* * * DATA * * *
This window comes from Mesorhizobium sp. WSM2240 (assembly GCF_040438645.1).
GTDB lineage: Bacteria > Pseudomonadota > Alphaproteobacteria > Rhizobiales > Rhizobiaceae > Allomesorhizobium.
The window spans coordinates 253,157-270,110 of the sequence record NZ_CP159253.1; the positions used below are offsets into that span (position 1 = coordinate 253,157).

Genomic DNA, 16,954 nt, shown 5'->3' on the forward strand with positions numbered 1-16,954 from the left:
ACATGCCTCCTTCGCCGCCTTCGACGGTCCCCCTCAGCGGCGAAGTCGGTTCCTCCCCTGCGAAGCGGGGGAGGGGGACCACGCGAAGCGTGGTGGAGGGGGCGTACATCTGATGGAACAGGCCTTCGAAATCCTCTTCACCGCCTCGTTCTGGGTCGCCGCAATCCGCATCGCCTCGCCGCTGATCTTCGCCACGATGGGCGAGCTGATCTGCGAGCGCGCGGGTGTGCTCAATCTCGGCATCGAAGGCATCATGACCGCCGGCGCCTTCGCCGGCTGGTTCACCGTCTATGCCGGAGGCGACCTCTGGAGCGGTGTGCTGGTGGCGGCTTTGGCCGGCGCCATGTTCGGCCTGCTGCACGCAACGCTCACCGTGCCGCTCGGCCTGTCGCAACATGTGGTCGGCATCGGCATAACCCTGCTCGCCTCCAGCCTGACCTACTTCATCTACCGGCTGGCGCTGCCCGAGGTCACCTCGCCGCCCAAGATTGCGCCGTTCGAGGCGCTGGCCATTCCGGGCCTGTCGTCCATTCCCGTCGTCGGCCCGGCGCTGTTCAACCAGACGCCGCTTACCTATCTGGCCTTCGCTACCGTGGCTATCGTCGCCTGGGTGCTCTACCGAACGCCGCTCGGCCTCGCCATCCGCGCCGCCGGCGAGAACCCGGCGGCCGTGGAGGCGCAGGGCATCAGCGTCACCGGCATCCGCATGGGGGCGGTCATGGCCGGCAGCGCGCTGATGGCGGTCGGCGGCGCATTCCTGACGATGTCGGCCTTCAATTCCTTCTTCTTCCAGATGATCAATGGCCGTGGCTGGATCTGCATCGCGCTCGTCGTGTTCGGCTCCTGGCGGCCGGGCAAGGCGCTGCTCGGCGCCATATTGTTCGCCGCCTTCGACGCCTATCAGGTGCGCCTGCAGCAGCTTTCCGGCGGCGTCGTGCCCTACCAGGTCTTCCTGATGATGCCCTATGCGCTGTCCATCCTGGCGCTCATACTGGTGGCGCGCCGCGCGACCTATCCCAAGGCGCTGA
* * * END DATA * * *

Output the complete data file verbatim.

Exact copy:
This window comes from Mesorhizobium sp. WSM2240 (assembly GCF_040438645.1).
GTDB lineage: Bacteria > Pseudomonadota > Alphaproteobacteria > Rhizobiales > Rhizobiaceae > Allomesorhizobium.
The window spans coordinates 253,157-270,110 of the sequence record NZ_CP159253.1; the positions used below are offsets into that span (position 1 = coordinate 253,157).

Genomic DNA, 16,954 nt, shown 5'->3' on the forward strand with positions numbered 1-16,954 from the left:
ACATGCCTCCTTCGCCGCCTTCGACGGTCCCCCTCAGCGGCGAAGTCGGTTCCTCCCCTGCGAAGCGGGGGAGGGGGACCACGCGAAGCGTGGTGGAGGGGGCGTACATCTGATGGAACAGGCCTTCGAAATCCTCTTCACCGCCTCGTTCTGGGTCGCCGCAATCCGCATCGCCTCGCCGCTGATCTTCGCCACGATGGGCGAGCTGATCTGCGAGCGCGCGGGTGTGCTCAATCTCGGCATCGAAGGCATCATGACCGCCGGCGCCTTCGCCGGCTGGTTCACCGTCTATGCCGGAGGCGACCTCTGGAGCGGTGTGCTGGTGGCGGCTTTGGCCGGCGCCATGTTCGGCCTGCTGCACGCAACGCTCACCGTGCCGCTCGGCCTGTCGCAACATGTGGTCGGCATCGGCATAACCCTGCTCGCCTCCAGCCTGACCTACTTCATCTACCGGCTGGCGCTGCCCGAGGTCACCTCGCCGCCCAAGATTGCGCCGTTCGAGGCGCTGGCCATTCCGGGCCTGTCGTCCATTCCCGTCGTCGGCCCGGCGCTGTTCAACCAGACGCCGCTTACCTATCTGGCCTTCGCTACCGTGGCTATCGTCGCCTGGGTGCTCTACCGAACGCCGCTCGGCCTCGCCATCCGCGCCGCCGGCGAGAACCCGGCGGCCGTGGAGGCGCAGGGCATCAGCGTCACCGGCATCCGCATGGGGGCGGTCATGGCCGGCAGCGCGCTGATGGCGGTCGGCGGCGCATTCCTGACGATGTCGGCCTTCAATTCCTTCTTCTTCCAGATGATCAATGGCCGTGGCTGGATCTGCATCGCGCTCGTCGTGTTCGGCTCCTGGCGGCCGGGCAAGGCGCTGCTCGGCGCCATATTGTTCGCCGCCTTCGACGCCTATCAGGTGCGCCTGCAGCAGCTTTCCGGCGGCGTCGTGCCCTACCAGGTCTTCCTGATGATGCCCTATGCGCTGTCCATCCTGGCGCTCATACTGGTGGCGCGCCGCGCGACCTATCCCAAGGCGCTGA